I had the privilege to see Gone with the Wind on a the big screen as part of the 75th anniversary, and it is clear that seeing it on the big screen is the way it is meant to be seen.

I know it might not be possible for others to see this classic on the big screen, but for me, it was worth full ticket price.

If you’re happy and you know it

by Dylan Rupptrecht | October 22, 2014

Don’t let this cheesy title fool you; Hector and the Search for Happiness uses art and originality to transform a cliché’ narrative perspective into a fresh and inspiring one. Simon Pegg stars as Hector, a psychiatrist living an extremely ordinary life, who, after having a breadown with a patient, realizes how unfamiliar he is to the concept of living and being happy. Hector embarks on an escapade around the globe to interview people and research what is “happiness.”

Simon Pegg in Hector and the Search for Happiness (AP photo)

Simon Pegg in Hector and the Search for Happiness (AP photo)

The tone for the movie is set right away in a dream of Hector flying an old fashioned yellow airplane, reminiscent of the toy models from the 1970s. Eventually, he is awoken by his equally ordinary wife and they start what is implied to be the familiar routine of their everyday life. After having his wife dress and feed him (much like a child), we get a clear sense of Hector’s problem, and, in a way, we have trouble sympathizing with him. Eventually, however, we see that Hector has a more complicated situation in his head, as he finally feels compelled to leave his comfortable life in hopes of finding even more.

Normally, I’m not a fan of movies that outline the specific message; I enjoy room for interpretation in open-endedness. Whereas this movie follows a template I typically try to avoid, it does well to show the meaning of the movie as more of a suggestion, as opposed to shoving a belief down our throats; instead of saying arrogantly, “this is what makes you happy,” the film proposes, “well this could be something – after much consideration and thoughtfulness – that seems to be scratching the plastic sealing of a box that may contain a clue as to what may be a tiny aspect of happiness.”

As we see Hector speculate what causes people to be happy, we ultimately witness him going over what makes people unhappy. We sympathize with him in a wide array of emotions as he experiences beautiful human kindness and conversely human ugliness that at some points even threaten his life.
Ultimately, this movie inspires you to consider “what makes you happy?”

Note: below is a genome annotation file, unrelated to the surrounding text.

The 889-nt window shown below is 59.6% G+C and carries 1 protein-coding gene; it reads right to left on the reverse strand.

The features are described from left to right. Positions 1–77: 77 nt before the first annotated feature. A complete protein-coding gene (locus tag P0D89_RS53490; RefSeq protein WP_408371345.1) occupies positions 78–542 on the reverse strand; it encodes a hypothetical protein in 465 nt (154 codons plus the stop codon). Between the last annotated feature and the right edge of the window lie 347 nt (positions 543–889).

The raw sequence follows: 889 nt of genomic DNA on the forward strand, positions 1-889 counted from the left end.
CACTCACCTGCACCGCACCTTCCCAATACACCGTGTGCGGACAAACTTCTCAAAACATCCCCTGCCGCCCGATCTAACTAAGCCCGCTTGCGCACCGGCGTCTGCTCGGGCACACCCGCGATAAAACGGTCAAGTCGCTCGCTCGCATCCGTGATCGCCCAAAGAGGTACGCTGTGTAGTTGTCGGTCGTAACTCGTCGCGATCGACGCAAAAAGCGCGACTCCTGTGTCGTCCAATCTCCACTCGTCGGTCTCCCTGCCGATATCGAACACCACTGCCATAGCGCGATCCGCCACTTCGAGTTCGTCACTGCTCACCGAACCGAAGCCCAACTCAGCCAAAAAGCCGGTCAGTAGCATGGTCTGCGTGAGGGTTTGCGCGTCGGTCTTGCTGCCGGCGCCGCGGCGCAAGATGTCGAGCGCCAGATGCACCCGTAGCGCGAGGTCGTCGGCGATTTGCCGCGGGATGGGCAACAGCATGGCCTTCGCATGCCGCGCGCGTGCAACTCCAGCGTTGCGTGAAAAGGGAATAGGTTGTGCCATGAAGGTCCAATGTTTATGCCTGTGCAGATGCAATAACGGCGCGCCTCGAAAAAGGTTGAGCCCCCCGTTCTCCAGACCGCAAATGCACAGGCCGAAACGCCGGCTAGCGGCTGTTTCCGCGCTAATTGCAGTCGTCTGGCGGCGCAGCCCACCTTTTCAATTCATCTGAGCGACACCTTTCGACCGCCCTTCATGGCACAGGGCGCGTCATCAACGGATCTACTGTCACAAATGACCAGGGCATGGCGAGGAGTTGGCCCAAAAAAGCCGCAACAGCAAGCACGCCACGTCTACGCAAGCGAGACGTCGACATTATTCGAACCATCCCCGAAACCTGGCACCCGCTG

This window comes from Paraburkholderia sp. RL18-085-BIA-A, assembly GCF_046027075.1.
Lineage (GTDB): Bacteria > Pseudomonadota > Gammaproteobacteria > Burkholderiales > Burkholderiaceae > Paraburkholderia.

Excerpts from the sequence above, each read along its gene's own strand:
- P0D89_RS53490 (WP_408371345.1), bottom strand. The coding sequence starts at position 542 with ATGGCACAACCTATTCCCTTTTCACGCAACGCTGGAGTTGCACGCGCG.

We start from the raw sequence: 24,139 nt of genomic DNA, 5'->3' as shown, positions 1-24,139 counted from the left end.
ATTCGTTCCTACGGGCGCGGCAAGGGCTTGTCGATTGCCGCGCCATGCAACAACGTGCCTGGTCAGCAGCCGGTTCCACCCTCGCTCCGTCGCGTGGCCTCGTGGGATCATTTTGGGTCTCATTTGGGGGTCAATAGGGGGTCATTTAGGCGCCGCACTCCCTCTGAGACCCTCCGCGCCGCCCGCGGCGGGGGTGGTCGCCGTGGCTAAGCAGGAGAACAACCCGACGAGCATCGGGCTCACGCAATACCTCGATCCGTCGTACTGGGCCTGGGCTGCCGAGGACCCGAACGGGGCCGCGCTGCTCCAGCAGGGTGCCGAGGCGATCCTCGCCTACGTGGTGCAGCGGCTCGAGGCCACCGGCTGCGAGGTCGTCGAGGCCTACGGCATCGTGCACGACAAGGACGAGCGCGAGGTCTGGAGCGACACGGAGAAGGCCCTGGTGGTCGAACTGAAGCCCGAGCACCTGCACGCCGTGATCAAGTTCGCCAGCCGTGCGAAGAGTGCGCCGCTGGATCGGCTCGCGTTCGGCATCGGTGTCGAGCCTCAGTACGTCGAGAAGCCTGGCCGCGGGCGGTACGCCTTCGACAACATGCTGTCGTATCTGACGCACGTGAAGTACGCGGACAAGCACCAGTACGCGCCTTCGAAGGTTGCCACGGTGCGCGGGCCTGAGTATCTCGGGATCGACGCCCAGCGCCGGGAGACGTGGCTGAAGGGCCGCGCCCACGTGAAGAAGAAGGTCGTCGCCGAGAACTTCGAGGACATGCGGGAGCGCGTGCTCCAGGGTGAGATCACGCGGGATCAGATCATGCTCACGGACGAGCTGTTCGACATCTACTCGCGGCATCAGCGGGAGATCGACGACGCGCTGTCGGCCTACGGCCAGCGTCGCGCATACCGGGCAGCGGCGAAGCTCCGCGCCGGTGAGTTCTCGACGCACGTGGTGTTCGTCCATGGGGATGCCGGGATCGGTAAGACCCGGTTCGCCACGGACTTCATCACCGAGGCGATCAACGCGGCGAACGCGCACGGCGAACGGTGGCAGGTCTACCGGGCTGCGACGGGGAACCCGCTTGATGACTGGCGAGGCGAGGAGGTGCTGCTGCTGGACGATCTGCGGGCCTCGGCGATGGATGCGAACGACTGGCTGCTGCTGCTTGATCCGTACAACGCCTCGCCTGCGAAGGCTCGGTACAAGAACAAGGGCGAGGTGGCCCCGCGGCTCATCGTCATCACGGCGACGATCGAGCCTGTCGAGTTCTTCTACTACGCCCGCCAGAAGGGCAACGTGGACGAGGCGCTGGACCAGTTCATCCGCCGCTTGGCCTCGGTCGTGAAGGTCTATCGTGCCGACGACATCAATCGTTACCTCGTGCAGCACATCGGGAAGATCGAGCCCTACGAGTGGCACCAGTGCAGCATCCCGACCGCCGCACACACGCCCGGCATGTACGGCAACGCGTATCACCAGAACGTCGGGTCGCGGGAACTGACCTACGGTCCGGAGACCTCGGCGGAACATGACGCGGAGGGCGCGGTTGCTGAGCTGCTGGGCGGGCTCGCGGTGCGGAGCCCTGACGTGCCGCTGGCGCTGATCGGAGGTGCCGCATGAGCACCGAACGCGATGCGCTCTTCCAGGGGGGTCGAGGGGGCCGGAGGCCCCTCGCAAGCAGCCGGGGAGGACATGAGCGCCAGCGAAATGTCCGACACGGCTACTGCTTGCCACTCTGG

Classics Worth Watching

by Ben Atwater | October 22, 2014

Balance and Composure blows away audiences

by The Charger Bulletin | October 9, 2014

Aj LaGambina
Contributing Writer
alaga1@unh.newhaven.edu

It finally happened. After buying my tickets in June, I saw my favorite band, Balance and Composure, play a headlining set at the Heirloom Arts Theatre in Danbury.

Balance and Composure (Photo obtained via Facebook)

Balance and Composure (Photo obtained via Facebook)

I first saw the band open for Title Fight in October of last year and I thought that their live show was incredible, so hearing that they were doing a full US headliner, I lost it. My girlfriend and I snagged tickets as soon as possible and (not so) patiently waited for Oct. 3 to see our favorite band play without the half hour constraint of being an opener.

After driving for an hour or so out to Danbury, we arrived shortly before the show opened with Philadelphia’s Creepoid. Armed with some very odd instruments—I’ve never seen a bass like the one vocalist Anna Troxell wields—they showcased their unique brand of Psychadelc-shoegazey-grunge-pop to a generally positive response.

I found myself really enjoying their stage presence, especially considering the technical difficulties that plagued the beginning of their set. After replacing one of the vocalist’s microphones, the band finished their set without a problem. The band has been on the road nonstop for three tours—the equivalent of almost 80 shows—and they dealt with the issue like champs.

Seahaven played next, and though I’ve never really been a big fan of them, they blew me away with their live set. They played with a vigor that is too often given up by openers who just seem to be going through the motions, especially in cases like Friday, when it’s the second to last show of a tour. Vocalist Kyle Soto’s voice, which I have previously found annoying, was gloriously worn in, to the point where his voice had a Cobain-esque rasp to it. As a result of seeing them live, I’m in the process of revisiting Seahaven’s catalog and finding myself really, really liking it. That right there is the power of live music.

Finally, Balance and Composure took the stage, with a giant backdrop based on the ghost theme of their latest album, The Things We Think We’re Missing, and an oil lamp projection providing a cool lighting effect, the band ripped through a 15 song set (plus an encore) with the energy and finesse they’re now known for.